Before starting the motor, use a voltmeter to measure the source voltage and ensure that it is within normal tolerances. A 115V source should measure between 115 and 125V and a 230V source should measure between 230 and 240V. A 208V source should be between 208 and 215V. If lower measurements are detected the problem must be located and corrected before placing the motor in service.

Leave the voltmeter connected and place a clamp-on ammeter over one of the motor power leads. Start the pump and observe that the amp draw at various flow rates. It should not exceed the nameplate amperage of the motor. If the amp draw is higher than nameplate amperage, observe the source voltage while the pump is running. If the source voltage has dropped more than two per cent, the wiring to the starter may be too small or poor connections may exist. If the voltage has not dropped more than two per cent, check all wiring connections between the starter and the motor. In any event, locate the source of the problem and correct it before leaving the pump in service.

Three phase motors

As before, use a voltmeter to measure the source voltage. In the case of three phase power, voltage must be measured between L1/L2, L1/L3 and L2/L3. The voltage should be the same for all three pairs. An unbalanced line voltage greater than one per cent can cause motor overheating. A 230V source should measure between 220 and 240V, and a 460V source should measure between 440 and 480V. A 208V source should measure between 200 and 215V. If voltage is not within these ranges, the problem must be located and corrected.

Briefly start the motor and observe rotation. If it is not rotating in the proper direction interchange any two of the motor leads at the starter terminal block. After correct rotation has been established, use a clamp-on ammeter to measure and record the current draw of each of the three legs. These measurements should not exceed the nameplate amperage of the motor. Stop the motor and use the following procedure to calculate current imbalance.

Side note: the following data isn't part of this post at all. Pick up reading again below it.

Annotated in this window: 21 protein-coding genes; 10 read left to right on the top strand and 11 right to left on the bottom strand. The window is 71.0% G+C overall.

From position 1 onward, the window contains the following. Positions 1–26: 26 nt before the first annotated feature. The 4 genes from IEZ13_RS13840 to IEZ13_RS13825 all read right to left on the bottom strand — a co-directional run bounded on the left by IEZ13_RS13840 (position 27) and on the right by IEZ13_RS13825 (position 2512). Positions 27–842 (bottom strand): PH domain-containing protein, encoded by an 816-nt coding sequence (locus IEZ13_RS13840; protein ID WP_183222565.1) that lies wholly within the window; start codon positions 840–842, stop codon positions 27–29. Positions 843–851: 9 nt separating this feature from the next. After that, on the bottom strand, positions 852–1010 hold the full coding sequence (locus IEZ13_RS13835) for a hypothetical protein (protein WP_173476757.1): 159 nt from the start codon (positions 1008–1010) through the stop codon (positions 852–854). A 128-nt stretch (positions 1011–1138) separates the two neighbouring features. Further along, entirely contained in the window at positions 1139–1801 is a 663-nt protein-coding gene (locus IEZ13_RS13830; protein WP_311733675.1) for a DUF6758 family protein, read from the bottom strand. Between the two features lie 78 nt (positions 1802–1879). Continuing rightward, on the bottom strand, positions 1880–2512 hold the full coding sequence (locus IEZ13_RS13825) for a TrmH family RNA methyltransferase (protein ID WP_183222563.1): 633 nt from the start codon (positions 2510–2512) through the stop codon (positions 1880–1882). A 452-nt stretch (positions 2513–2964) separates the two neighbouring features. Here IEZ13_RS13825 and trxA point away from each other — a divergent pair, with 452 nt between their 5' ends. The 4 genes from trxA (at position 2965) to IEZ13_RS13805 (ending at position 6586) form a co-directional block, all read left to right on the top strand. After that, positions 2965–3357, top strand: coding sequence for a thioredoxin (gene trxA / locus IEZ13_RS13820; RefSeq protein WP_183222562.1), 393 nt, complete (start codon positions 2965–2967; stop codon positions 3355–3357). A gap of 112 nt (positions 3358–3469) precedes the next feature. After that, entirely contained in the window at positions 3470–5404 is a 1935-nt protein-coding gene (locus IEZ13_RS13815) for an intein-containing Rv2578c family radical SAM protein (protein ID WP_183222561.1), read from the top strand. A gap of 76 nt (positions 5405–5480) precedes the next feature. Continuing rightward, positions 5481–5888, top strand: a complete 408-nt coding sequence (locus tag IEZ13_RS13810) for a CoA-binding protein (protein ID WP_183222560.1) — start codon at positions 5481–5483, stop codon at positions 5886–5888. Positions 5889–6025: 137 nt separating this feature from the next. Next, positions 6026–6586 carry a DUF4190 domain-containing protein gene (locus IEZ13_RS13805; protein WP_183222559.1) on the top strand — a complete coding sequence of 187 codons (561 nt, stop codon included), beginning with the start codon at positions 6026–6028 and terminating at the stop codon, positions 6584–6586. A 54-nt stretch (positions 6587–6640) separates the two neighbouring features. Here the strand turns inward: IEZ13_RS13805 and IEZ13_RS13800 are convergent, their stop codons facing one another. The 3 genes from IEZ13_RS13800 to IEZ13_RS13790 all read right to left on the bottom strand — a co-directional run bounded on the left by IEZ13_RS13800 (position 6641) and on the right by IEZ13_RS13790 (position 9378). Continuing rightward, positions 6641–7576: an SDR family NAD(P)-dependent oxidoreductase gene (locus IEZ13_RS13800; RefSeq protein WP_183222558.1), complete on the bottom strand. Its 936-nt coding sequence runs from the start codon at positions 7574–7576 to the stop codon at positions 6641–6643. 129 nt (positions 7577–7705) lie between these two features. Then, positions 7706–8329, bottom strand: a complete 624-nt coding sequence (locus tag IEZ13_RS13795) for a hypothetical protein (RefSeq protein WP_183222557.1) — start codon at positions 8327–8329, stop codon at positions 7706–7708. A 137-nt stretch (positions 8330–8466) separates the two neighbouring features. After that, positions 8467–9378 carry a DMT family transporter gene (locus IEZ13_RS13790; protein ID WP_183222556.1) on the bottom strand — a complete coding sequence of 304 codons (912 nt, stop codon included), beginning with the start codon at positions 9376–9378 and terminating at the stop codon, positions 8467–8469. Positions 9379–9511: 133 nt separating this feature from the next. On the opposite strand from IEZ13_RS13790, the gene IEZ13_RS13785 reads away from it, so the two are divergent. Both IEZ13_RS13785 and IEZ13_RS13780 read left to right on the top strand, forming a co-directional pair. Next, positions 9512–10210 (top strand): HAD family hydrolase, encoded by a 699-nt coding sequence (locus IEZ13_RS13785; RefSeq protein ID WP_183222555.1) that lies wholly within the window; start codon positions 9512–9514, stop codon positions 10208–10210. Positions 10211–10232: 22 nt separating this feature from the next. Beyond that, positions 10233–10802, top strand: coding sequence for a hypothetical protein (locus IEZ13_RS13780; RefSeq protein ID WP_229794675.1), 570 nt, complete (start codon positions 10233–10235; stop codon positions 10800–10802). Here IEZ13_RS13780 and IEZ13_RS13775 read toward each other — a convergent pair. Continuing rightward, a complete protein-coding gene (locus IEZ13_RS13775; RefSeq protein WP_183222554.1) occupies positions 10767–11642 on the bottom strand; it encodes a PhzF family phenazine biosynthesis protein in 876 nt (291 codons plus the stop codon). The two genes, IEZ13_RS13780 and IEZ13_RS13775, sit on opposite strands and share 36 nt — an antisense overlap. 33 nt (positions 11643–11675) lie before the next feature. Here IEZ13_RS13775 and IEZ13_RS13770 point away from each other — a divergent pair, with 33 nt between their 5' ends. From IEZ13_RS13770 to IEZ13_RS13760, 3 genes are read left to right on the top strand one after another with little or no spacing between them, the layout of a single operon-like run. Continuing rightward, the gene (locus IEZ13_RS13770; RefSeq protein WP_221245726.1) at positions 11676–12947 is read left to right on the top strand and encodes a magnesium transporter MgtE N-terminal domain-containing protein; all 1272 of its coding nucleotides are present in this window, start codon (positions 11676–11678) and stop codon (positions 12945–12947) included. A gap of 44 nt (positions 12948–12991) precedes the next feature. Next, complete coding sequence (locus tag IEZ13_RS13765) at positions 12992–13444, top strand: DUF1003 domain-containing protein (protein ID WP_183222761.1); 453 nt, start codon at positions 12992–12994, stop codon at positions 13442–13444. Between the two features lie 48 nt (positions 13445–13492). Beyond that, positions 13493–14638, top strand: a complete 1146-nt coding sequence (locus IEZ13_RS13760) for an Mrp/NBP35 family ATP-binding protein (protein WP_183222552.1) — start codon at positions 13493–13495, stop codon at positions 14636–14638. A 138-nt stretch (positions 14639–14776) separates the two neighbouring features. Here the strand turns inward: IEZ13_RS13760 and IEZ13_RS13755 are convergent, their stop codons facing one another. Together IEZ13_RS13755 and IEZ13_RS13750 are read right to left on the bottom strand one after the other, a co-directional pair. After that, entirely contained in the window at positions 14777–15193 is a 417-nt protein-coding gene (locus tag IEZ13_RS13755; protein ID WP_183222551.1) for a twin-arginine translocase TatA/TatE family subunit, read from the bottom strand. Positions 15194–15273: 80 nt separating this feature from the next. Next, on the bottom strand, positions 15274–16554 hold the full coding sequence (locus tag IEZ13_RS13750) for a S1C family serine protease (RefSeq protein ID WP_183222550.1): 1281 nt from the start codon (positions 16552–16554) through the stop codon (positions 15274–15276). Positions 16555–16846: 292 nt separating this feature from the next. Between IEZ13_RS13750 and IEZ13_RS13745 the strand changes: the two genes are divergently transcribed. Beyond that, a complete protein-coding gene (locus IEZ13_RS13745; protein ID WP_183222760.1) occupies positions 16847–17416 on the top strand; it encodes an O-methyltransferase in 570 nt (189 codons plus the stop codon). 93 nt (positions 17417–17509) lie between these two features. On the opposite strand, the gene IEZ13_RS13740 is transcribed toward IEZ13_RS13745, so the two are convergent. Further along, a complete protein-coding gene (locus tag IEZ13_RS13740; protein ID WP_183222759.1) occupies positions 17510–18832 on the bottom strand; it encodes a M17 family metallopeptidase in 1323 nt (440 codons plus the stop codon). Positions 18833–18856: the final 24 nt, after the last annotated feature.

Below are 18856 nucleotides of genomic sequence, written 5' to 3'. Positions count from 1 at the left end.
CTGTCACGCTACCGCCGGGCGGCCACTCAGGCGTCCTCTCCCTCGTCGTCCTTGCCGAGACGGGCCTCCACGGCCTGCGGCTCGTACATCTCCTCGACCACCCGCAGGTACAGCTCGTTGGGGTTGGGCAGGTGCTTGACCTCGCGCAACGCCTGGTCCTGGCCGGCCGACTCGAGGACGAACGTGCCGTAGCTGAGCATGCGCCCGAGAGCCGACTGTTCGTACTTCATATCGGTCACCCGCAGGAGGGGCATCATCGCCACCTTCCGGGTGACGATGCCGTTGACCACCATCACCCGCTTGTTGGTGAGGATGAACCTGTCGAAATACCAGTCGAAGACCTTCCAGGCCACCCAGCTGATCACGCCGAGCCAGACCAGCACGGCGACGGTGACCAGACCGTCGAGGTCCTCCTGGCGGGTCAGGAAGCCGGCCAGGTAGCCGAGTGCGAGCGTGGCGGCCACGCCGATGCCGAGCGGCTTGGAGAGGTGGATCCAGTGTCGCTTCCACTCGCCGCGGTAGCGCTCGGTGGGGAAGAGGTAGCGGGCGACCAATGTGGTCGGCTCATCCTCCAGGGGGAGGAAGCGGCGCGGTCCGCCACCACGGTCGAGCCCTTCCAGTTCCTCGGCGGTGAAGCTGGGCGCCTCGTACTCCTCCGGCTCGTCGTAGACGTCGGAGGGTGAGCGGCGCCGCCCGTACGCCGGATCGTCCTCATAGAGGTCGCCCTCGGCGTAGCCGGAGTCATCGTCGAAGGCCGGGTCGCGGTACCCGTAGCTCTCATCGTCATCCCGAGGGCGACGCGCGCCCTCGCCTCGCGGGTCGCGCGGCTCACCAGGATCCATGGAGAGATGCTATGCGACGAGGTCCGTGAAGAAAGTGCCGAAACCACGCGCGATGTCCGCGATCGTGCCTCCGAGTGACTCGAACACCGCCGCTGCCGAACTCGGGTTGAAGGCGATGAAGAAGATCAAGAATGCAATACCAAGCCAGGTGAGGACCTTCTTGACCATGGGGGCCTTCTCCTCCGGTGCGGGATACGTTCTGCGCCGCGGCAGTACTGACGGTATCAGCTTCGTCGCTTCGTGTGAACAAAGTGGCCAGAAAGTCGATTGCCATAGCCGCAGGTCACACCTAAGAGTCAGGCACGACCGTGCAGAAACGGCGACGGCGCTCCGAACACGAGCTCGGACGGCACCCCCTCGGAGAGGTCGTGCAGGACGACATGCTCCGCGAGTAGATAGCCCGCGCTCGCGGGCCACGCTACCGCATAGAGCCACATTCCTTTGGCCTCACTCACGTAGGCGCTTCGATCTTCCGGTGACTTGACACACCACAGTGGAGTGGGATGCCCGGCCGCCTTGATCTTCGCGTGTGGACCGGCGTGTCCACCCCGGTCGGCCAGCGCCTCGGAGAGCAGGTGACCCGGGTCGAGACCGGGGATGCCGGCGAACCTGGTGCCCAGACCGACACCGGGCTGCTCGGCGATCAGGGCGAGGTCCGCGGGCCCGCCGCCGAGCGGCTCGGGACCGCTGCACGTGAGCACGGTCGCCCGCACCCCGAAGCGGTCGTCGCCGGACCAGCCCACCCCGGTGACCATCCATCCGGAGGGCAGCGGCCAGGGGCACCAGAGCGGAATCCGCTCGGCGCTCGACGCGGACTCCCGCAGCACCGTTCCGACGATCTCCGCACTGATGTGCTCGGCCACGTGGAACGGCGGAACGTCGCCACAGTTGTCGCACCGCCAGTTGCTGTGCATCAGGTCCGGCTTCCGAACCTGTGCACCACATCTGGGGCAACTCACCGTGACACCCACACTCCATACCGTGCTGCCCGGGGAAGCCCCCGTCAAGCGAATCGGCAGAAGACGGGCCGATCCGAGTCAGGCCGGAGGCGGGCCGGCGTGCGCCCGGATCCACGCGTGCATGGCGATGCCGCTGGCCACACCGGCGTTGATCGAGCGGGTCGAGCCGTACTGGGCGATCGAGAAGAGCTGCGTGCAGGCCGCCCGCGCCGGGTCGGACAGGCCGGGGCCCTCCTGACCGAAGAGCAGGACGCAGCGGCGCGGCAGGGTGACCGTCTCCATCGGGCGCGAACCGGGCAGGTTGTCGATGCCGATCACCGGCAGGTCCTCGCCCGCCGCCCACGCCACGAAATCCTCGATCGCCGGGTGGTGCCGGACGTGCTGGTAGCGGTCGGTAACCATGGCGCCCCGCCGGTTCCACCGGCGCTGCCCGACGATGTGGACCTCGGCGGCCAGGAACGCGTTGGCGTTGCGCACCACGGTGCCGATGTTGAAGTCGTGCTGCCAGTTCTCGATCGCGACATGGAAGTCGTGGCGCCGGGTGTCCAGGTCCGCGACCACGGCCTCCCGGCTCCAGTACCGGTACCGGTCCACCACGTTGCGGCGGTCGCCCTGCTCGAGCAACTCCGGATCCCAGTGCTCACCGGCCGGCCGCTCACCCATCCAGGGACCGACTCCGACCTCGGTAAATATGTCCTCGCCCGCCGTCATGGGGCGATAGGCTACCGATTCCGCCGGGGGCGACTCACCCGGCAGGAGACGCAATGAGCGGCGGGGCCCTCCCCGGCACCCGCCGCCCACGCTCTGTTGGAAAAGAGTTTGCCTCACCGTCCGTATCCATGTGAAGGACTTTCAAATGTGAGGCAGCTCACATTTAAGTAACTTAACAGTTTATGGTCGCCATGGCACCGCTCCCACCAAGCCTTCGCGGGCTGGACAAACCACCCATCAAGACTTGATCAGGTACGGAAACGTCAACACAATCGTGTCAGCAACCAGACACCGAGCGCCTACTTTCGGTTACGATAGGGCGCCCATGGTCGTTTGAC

1. Add the three measured current values
  2. Divide the sum by three to obtain average current
  3. Determine which of the three values is furthermost from the average
  4. Compute the difference between this value and the average
  5. Divide the difference by the average and multiply the result by 100 to get a percentage

If current imbalance is two per cent or less, the leads should be left as connected. If imbalance is more than two per cent roll the leads (in the same direction) one position at the starter and remeasure. Roll them again and measure the final hook up. Select the hook up with the least current imbalance.

Current imbalance should not exceed five per cent. If it cannot be corrected by rolling the leads, its source must be located and corrected. If, when rolling the leads, the leg with the greatest imbalance remains on the same starter terminal, the imbalance is due to the power source. If, however, the leg with the greatest imbalance moves with the same motor lead, the problem is on the motor side of the starter. Often it is due to a bad connection but, occasionally, a faulty stator winding is the problem.

Joe Evans has been in the pumps industry since 1986 and is passionate about the sharing of knowledge within the industry. To read more of his insights into the world of pumping, visit www.pumped101.com www.pumped101.com.